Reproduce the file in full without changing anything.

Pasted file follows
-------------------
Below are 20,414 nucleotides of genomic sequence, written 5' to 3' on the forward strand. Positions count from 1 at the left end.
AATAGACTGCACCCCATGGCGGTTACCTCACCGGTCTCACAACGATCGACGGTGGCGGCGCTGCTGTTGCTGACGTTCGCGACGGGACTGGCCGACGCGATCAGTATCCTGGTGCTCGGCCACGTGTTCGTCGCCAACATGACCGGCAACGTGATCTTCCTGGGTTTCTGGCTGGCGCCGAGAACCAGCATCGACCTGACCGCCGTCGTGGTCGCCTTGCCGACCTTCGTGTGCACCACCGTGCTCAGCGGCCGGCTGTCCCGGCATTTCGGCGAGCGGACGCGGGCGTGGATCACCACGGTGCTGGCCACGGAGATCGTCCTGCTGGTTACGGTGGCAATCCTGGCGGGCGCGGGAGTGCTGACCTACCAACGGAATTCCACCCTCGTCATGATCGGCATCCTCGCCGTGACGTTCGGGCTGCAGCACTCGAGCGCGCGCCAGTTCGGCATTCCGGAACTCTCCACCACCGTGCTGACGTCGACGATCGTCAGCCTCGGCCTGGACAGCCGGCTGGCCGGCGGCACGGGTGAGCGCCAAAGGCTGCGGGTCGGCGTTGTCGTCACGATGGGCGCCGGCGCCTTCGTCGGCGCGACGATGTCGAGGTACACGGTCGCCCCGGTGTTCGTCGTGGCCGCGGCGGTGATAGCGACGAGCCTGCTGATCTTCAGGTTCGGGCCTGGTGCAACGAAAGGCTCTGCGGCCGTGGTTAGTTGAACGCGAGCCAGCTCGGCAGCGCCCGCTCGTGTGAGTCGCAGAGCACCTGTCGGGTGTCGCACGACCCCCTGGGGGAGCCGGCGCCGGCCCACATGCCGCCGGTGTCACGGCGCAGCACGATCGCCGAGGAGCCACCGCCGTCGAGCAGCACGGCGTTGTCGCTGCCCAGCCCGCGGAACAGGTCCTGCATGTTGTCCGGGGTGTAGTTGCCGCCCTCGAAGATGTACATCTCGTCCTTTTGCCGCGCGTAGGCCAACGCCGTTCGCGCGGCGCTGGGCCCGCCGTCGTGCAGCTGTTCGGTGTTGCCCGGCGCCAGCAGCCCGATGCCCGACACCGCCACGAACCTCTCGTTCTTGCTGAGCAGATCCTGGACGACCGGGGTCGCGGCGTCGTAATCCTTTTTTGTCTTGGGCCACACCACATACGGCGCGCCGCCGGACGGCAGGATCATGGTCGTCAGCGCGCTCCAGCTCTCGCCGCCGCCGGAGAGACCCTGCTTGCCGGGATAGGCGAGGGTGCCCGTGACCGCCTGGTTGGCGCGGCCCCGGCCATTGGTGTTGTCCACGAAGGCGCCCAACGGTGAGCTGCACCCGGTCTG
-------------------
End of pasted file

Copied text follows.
Below are 20,414 nucleotides of genomic sequence, written 5' to 3' on the forward strand. Positions count from 1 at the left end.
AATAGACTGCACCCCATGGCGGTTACCTCACCGGTCTCACAACGATCGACGGTGGCGGCGCTGCTGTTGCTGACGTTCGCGACGGGACTGGCCGACGCGATCAGTATCCTGGTGCTCGGCCACGTGTTCGTCGCCAACATGACCGGCAACGTGATCTTCCTGGGTTTCTGGCTGGCGCCGAGAACCAGCATCGACCTGACCGCCGTCGTGGTCGCCTTGCCGACCTTCGTGTGCACCACCGTGCTCAGCGGCCGGCTGTCCCGGCATTTCGGCGAGCGGACGCGGGCGTGGATCACCACGGTGCTGGCCACGGAGATCGTCCTGCTGGTTACGGTGGCAATCCTGGCGGGCGCGGGAGTGCTGACCTACCAACGGAATTCCACCCTCGTCATGATCGGCATCCTCGCCGTGACGTTCGGGCTGCAGCACTCGAGCGCGCGCCAGTTCGGCATTCCGGAACTCTCCACCACCGTGCTGACGTCGACGATCGTCAGCCTCGGCCTGGACAGCCGGCTGGCCGGCGGCACGGGTGAGCGCCAAAGGCTGCGGGTCGGCGTTGTCGTCACGATGGGCGCCGGCGCCTTCGTCGGCGCGACGATGTCGAGGTACACGGTCGCCCCGGTGTTCGTCGTGGCCGCGGCGGTGATAGCGACGAGCCTGCTGATCTTCAGGTTCGGGCCTGGTGCAACGAAAGGCTCTGCGGCCGTGGTTAGTTGAACGCGAGCCAGCTCGGCAGCGCCCGCTCGTGTGAGTCGCAGAGCACCTGTCGGGTGTCGCACGACCCCCTGGGGGAGCCGGCGCCGGCCCACATGCCGCCGGTGTCACGGCGCAGCACGATCGCCGAGGAGCCACCGCCGTCGAGCAGCACGGCGTTGTCGCTGCCCAGCCCGCGGAACAGGTCCTGCATGTTGTCCGGGGTGTAGTTGCCGCCCTCGAAGATGTACATCTCGTCCTTTTGCCGCGCGTAGGCCAACGCCGTTCGCGCGGCGCTGGGCCCGCCGTCGTGCAGCTGTTCGGTGTTGCCCGGCGCCAGCAGCCCGATGCCCGACACCGCCACGAACCTCTCGTTCTTGCTGAGCAGATCCTGGACGACCGGGGTCGCGGCGTCGTAATCCTTTTTTGTCTTGGGCCACACCACATACGGCGCGCCGCCGGACGGCAGGATCATGGTCGTCAGCGCGCTCCAGCTCTCGCCGCCGCCGGAGAGACCCTGCTTGCCGGGATAGGCGAGGGTGCCCGTGACCGCCTGGTTGGCGCGGCCCCGGCCATTGGTGTTGTCCACGAAGGCGCCCAACGGTGAGCTGCACCCGGTCTG